In order to embrace the East, Sire argues, that one must die to the West (i.e., to its way of thinking). That’s essentially what the New Age (NA) is all about. While difficult to define as a movement, since the 1990’s, through the likes of Marilyn Ferguson, Ken Wilbur and Shirley MacLaine, the NA has infiltrated every sector of Western society.
The NA influence is evident in areas of psychology, sociology, anthropology, the natural sciences, the health field, our politics, entertainment, movies and even in sports (Pgs.140-144). Of the many examples, I’ll focus on three that Sire provides.
One example is in the area of psychology where people like William James, C.G. Jung and Abraham Maslow have argued for the validity of altered states of consciousness (drugs are often used here to expand our understanding of the universe). Another example is in anthropology, where Carlos Castaneda’s books focus on the use of psychedelic drugs in Indian culture and reveal that he himself was the apprentice of Don Juan, a Yaqui Indian sorcerer. Castaneda’s alleged experiences brought him into new realities and separate universes. A third example can be found in our entertainment—movies. Here the NA influence can be seen in George Lucas’ Star Wars Series where divine power (i.e., The Force) is much like the Hindu Brahman who uses both good and evil to sustain a balance in the universe (e.g., Yoda).
The NA’s relationship to other worldviews is that it embraces them all to one degree or another. That is, they are syncretistic and eclectic, but deny that there’s any transcendent god (unless it’s the individual) and affirm that we live in a closed system. Moreover, like the East, the NA rejects reason as a means or guide to reality, but nevertheless uses it to advance their position. That is, distinctions are the problem rather than the solution to problems (yet they use reason to persuade skeptics).
Sire also points out that animism is massive in the NA where the spirit world and spirit entities are guides to understanding our many—reincarnated past lives (Pgs.144-145). The NA has several pillars of thought that govern it’s thinking and hold up their structure of reality.
The first pillar is that the nature of being ultimately finds its base in the self. That is, since the self is king, one can create their own reality from within their conscience and no one can refute it as reality because it’s a private experience. What’s unfortunate is that self-deception is a very present danger here (Pgs.147-149).
The second pillar is that the cosmos being unified in the self is manifest through both ordinary consciousness and altered states. This can be accomplished through meditation, drugs, acupuncture, etc. The mind is a powerful tool for molding reality to our liking and is limitless (Pgs.150-151). Light and colors, alien populations and guardians (demonic spirits) obtain, they are real and they help us make the most out of our lives.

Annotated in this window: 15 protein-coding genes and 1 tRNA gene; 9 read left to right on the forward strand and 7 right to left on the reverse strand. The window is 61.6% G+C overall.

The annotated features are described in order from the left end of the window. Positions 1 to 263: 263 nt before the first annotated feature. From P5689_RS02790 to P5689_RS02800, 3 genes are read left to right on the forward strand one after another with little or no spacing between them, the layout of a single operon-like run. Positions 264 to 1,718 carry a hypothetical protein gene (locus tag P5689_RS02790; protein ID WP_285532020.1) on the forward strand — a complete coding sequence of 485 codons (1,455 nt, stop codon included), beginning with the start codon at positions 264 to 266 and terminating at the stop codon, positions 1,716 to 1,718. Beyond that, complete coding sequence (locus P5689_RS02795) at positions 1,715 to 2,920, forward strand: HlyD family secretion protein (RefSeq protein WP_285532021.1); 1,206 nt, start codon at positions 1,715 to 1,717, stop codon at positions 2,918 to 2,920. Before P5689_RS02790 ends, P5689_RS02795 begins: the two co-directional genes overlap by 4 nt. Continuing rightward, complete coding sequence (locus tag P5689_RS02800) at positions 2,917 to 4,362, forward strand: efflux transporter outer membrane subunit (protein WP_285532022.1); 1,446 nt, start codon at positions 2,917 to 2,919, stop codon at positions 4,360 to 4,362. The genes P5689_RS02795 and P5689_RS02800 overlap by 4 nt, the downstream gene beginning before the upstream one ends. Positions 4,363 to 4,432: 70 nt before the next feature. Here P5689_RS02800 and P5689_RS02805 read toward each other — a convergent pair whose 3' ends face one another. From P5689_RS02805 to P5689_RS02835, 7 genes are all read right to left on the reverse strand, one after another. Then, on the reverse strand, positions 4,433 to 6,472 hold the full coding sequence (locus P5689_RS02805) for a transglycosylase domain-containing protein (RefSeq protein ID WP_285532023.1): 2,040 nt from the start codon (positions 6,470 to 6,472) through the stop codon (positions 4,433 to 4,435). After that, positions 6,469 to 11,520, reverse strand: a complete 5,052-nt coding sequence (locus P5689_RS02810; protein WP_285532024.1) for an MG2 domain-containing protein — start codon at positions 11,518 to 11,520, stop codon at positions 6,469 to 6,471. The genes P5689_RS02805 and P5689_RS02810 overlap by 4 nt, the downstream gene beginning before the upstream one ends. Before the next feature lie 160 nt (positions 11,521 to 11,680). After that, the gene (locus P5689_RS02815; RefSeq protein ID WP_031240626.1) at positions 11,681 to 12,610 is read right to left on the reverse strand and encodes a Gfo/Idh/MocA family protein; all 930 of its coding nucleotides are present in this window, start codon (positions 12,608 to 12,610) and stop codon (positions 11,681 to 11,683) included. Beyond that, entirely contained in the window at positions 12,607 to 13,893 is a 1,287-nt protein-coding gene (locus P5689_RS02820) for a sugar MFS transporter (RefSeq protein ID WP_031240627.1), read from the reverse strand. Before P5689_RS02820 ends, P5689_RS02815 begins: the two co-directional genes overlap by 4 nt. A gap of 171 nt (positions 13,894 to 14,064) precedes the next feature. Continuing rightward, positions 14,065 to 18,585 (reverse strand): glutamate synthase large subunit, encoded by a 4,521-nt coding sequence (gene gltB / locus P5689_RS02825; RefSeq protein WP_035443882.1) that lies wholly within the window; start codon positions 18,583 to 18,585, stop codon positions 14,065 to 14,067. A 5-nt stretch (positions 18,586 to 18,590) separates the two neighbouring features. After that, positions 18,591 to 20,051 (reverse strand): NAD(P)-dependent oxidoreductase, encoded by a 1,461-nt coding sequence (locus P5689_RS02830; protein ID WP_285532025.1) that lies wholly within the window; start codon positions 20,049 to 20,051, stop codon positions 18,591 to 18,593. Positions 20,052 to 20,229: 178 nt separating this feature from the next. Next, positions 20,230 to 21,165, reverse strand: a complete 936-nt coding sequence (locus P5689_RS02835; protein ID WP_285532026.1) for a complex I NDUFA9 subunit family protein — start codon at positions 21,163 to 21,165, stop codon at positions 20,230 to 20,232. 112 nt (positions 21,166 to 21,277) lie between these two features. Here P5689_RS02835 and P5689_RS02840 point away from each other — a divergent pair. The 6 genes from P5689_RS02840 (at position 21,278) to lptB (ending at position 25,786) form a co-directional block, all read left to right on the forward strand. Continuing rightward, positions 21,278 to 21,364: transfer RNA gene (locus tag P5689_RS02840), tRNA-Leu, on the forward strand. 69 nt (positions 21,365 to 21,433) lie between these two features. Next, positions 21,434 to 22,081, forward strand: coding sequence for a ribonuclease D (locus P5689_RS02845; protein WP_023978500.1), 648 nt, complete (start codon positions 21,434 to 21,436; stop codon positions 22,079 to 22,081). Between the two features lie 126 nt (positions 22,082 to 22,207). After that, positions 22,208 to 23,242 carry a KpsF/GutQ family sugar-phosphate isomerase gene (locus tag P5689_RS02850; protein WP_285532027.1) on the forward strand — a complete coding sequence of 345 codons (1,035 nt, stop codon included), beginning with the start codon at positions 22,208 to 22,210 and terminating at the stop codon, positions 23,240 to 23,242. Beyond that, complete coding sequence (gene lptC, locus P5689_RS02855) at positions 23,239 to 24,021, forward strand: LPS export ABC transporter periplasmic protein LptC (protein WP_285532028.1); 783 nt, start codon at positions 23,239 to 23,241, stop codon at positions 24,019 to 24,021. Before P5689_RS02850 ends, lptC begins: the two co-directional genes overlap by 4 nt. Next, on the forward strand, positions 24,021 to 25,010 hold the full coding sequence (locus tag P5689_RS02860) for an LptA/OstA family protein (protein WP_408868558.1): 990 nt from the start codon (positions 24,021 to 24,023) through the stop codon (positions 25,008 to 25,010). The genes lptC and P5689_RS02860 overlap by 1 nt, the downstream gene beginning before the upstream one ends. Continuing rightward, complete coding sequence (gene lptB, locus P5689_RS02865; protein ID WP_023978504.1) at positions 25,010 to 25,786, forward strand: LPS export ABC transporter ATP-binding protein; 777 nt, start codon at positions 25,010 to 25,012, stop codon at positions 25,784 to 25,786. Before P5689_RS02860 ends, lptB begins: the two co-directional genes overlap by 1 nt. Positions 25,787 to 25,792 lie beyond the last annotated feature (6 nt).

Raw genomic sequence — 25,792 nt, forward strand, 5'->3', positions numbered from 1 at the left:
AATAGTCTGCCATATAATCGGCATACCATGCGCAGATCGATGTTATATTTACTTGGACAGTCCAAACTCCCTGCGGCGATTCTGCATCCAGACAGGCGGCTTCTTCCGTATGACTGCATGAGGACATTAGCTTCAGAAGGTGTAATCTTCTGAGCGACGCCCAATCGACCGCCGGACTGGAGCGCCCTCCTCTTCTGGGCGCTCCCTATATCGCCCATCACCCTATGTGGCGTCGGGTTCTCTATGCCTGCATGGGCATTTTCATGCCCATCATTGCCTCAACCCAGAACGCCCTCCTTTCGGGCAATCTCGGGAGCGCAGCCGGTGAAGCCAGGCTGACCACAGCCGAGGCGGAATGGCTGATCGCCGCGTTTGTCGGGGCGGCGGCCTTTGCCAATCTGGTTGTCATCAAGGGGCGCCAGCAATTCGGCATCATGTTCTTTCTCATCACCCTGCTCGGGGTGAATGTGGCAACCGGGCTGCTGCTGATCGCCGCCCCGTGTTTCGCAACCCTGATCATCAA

The third pillar is that cosmic consciousness in space and time disappear along with morality. Here there’s no such thing as good and evil, there’s just the illusion of such. To experience cosmic consciousness is akin to Atman as Brahman. Once again, this invites self-deception.
The fourth pillar is that physical death is not the end of the self, thus the fear of death is vanquished either through many re-incarnations, or the “evidence” from people’s near-death-experiences (NDE). Transitions from one life form into another are thus good news, but Sire has argued that this view has been placed on “the scales and found wanting”.
The fifth pillar is that reality comes either under an occultic, psychedelic, or relativistic version. Under the occultic version, one experiences a spirit guide through the use of tarot cards, mediums, crystal balls, etc., for direction in life. Here, even NA advocates warn of danger if a person is not properly prepared they could invite all kinds of heel into their lives. Under the psychedelic version, a person takes drugs like LSD in order to experience an altered state of consciousness in order to peer into new realities. And under the relativistic version, there’s the expression of disjunction between objective and perceived reality where a symbol system of reality is merely substituted for another symbol system (i.e., one vision of reality replaces another vision of reality).
Sire concludes that the New Age has many problems such as their denial of a transcendent God, the self being the measure of reality and thus good and evil vanish. Also, dabbling in the spirit world with entities can be very dangerous, even landing adherents in a mad ward. Moreover, the nature of reality and truth end in epistemological nihilism because the self is the measure of all things, not the Creator. Thus, our experiences derive “meaning” purely arbitrarily without any real grounds. That’s bad news.